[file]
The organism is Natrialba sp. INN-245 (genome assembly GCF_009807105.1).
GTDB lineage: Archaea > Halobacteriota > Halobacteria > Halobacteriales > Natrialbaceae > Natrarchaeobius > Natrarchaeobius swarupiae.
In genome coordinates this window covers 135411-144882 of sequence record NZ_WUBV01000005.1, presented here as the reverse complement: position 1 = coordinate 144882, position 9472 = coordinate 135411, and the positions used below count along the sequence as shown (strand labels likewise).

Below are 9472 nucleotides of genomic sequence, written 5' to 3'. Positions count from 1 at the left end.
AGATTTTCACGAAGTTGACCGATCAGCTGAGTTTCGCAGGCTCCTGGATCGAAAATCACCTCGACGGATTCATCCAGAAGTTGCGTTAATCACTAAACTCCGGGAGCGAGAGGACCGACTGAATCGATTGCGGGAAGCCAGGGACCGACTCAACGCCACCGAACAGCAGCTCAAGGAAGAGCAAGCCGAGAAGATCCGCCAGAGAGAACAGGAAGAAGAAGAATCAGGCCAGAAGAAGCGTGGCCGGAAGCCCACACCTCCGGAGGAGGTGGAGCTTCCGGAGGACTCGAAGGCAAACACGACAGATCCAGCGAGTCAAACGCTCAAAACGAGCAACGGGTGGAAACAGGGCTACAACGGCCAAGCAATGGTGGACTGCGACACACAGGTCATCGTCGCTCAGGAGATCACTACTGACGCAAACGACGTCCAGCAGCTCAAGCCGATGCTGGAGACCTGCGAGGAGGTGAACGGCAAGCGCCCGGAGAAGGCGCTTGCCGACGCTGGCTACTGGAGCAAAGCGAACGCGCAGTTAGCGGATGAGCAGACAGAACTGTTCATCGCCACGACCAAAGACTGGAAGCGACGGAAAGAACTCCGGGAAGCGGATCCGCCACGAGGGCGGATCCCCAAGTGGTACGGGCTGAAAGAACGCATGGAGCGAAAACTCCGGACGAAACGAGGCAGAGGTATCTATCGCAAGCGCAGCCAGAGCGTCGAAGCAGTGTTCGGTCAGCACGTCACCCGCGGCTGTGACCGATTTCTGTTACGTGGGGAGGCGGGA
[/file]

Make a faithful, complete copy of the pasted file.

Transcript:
The organism is Natrialba sp. INN-245 (genome assembly GCF_009807105.1).
GTDB lineage: Archaea > Halobacteriota > Halobacteria > Halobacteriales > Natrialbaceae > Natrarchaeobius > Natrarchaeobius swarupiae.
In genome coordinates this window covers 135411-144882 of sequence record NZ_WUBV01000005.1, presented here as the reverse complement: position 1 = coordinate 144882, position 9472 = coordinate 135411, and the positions used below count along the sequence as shown (strand labels likewise).

Below are 9472 nucleotides of genomic sequence, written 5' to 3'. Positions count from 1 at the left end.
AGATTTTCACGAAGTTGACCGATCAGCTGAGTTTCGCAGGCTCCTGGATCGAAAATCACCTCGACGGATTCATCCAGAAGTTGCGTTAATCACTAAACTCCGGGAGCGAGAGGACCGACTGAATCGATTGCGGGAAGCCAGGGACCGACTCAACGCCACCGAACAGCAGCTCAAGGAAGAGCAAGCCGAGAAGATCCGCCAGAGAGAACAGGAAGAAGAAGAATCAGGCCAGAAGAAGCGTGGCCGGAAGCCCACACCTCCGGAGGAGGTGGAGCTTCCGGAGGACTCGAAGGCAAACACGACAGATCCAGCGAGTCAAACGCTCAAAACGAGCAACGGGTGGAAACAGGGCTACAACGGCCAAGCAATGGTGGACTGCGACACACAGGTCATCGTCGCTCAGGAGATCACTACTGACGCAAACGACGTCCAGCAGCTCAAGCCGATGCTGGAGACCTGCGAGGAGGTGAACGGCAAGCGCCCGGAGAAGGCGCTTGCCGACGCTGGCTACTGGAGCAAAGCGAACGCGCAGTTAGCGGATGAGCAGACAGAACTGTTCATCGCCACGACCAAAGACTGGAAGCGACGGAAAGAACTCCGGGAAGCGGATCCGCCACGAGGGCGGATCCCCAAGTGGTACGGGCTGAAAGAACGCATGGAGCGAAAACTCCGGACGAAACGAGGCAGAGGTATCTATCGCAAGCGCAGCCAGAGCGTCGAAGCAGTGTTCGGTCAGCACGTCACCCGCGGCTGTGACCGATTTCTGTTACGTGGGGAGGCGGGA